Thank you so much, Dr. Tennent, for addressing this issue. As a current Asbury seminarian living in the Greater Northwest Episcopal Area, it has been discouraging to move forward on the ordination track under the church scenario here. Your response to Adam Hamilton gives me hope to continue with the church.

  • Patricia says:

    Thanks, Dr. Tennent. I am so appreciative that you, along with other strong, godly people and the seminary have been taking a stand as you have. When I came to Asbury, I had hoped to find a place where my passion for remaining true to the Word of God would be tolerated. I have found myself in a place where that passion has instead been embraced, nurtured, and supported. It is a blessing beyond words, and I thank God over and over for bringing me here.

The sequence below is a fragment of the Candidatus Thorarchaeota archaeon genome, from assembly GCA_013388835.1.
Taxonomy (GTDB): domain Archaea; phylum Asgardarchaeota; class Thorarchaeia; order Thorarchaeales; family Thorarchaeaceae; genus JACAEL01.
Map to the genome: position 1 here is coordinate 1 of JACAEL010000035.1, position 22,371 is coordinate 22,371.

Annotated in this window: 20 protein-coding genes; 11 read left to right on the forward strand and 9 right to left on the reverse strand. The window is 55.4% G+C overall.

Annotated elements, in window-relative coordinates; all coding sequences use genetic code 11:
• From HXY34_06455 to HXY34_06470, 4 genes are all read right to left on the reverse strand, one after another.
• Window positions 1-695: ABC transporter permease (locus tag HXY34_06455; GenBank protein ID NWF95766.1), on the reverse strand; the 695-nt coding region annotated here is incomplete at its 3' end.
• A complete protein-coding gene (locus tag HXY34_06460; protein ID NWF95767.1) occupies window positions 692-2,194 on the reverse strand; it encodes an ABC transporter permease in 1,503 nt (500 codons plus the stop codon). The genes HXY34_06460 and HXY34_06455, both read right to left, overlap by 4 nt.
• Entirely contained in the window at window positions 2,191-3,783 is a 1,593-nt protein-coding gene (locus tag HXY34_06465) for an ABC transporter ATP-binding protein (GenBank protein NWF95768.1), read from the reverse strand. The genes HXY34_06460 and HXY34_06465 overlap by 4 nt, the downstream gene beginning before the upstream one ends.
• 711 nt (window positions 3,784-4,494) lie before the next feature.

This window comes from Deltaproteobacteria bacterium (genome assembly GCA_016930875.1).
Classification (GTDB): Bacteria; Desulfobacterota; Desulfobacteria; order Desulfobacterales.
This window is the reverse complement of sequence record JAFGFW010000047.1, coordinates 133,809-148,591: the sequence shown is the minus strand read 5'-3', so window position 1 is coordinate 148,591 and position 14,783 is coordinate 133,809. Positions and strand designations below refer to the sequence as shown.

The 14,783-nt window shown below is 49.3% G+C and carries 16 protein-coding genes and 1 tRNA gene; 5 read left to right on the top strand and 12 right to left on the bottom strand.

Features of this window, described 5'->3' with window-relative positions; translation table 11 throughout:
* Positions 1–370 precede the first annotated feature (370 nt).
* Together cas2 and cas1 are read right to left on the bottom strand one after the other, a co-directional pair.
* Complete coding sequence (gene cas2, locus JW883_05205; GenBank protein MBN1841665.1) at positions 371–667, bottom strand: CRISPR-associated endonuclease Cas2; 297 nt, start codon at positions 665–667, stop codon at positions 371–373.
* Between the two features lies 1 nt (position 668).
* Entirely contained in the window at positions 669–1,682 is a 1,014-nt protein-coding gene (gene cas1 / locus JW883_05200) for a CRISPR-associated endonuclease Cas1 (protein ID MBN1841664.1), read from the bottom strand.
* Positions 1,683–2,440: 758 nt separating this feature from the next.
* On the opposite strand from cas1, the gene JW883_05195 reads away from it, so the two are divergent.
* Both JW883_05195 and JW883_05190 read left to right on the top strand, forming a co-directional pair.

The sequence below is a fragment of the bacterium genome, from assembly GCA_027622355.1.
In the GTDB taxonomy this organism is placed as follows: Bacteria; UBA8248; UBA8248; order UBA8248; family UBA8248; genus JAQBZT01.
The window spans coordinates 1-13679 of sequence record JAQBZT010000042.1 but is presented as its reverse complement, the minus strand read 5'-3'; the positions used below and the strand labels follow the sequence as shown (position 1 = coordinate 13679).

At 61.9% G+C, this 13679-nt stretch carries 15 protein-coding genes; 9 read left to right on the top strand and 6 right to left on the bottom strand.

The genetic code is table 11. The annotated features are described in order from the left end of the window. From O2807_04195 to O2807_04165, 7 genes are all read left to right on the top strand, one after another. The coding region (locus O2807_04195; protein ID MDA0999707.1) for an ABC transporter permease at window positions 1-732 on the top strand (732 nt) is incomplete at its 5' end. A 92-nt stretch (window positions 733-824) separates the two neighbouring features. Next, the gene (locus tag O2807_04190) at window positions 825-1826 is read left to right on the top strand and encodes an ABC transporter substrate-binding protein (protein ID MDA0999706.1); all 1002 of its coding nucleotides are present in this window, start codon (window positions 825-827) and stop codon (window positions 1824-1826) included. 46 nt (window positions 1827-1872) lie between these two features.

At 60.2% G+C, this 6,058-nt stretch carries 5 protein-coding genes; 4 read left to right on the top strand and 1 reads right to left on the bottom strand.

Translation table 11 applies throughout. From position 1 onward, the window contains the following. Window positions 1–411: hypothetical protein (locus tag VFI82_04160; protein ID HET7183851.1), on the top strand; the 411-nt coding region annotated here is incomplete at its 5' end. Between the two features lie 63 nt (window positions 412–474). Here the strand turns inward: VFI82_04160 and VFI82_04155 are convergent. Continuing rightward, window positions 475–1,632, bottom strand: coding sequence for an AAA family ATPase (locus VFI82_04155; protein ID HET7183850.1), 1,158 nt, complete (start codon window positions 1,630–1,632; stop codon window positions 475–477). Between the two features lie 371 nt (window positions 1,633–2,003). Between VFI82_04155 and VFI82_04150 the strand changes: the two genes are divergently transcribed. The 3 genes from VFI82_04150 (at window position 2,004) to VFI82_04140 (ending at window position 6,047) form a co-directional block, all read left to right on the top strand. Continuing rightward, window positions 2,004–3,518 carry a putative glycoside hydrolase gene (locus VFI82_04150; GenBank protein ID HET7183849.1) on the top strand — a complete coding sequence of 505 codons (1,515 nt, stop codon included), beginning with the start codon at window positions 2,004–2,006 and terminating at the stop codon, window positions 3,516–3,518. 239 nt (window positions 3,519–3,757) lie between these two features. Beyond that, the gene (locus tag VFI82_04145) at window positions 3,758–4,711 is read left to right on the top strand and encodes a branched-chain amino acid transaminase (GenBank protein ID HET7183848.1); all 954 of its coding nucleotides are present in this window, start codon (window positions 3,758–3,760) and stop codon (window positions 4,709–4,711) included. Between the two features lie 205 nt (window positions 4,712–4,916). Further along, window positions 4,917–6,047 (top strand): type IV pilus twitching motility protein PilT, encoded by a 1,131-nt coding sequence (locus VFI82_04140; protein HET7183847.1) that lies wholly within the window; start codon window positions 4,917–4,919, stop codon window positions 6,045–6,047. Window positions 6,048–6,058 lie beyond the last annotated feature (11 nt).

• Jack Harnish says:

    The Hamilton/Slaughter proposal may not be perfect, but at least it is an attempt to find a positive way forward. Steve Harper’s excellent new book “For the Sake of the Bride” is the best and most helpful thing I have read so far.

  • Dan Owsley says:

    Positive? Seems like Dr. Tennent’s reponse puts an end to any idea of “positive” in the proposal. Proposals can and should be fully rejected.

  • Gary Bebop says:

    I agree with the previous riposte. The Hamilton/Slaughter proposal is invidious at best, luring us to a cauldron of conversation with false optimism that non-negotiables are really “no problem” and easily swept aside.

  • Shaler says: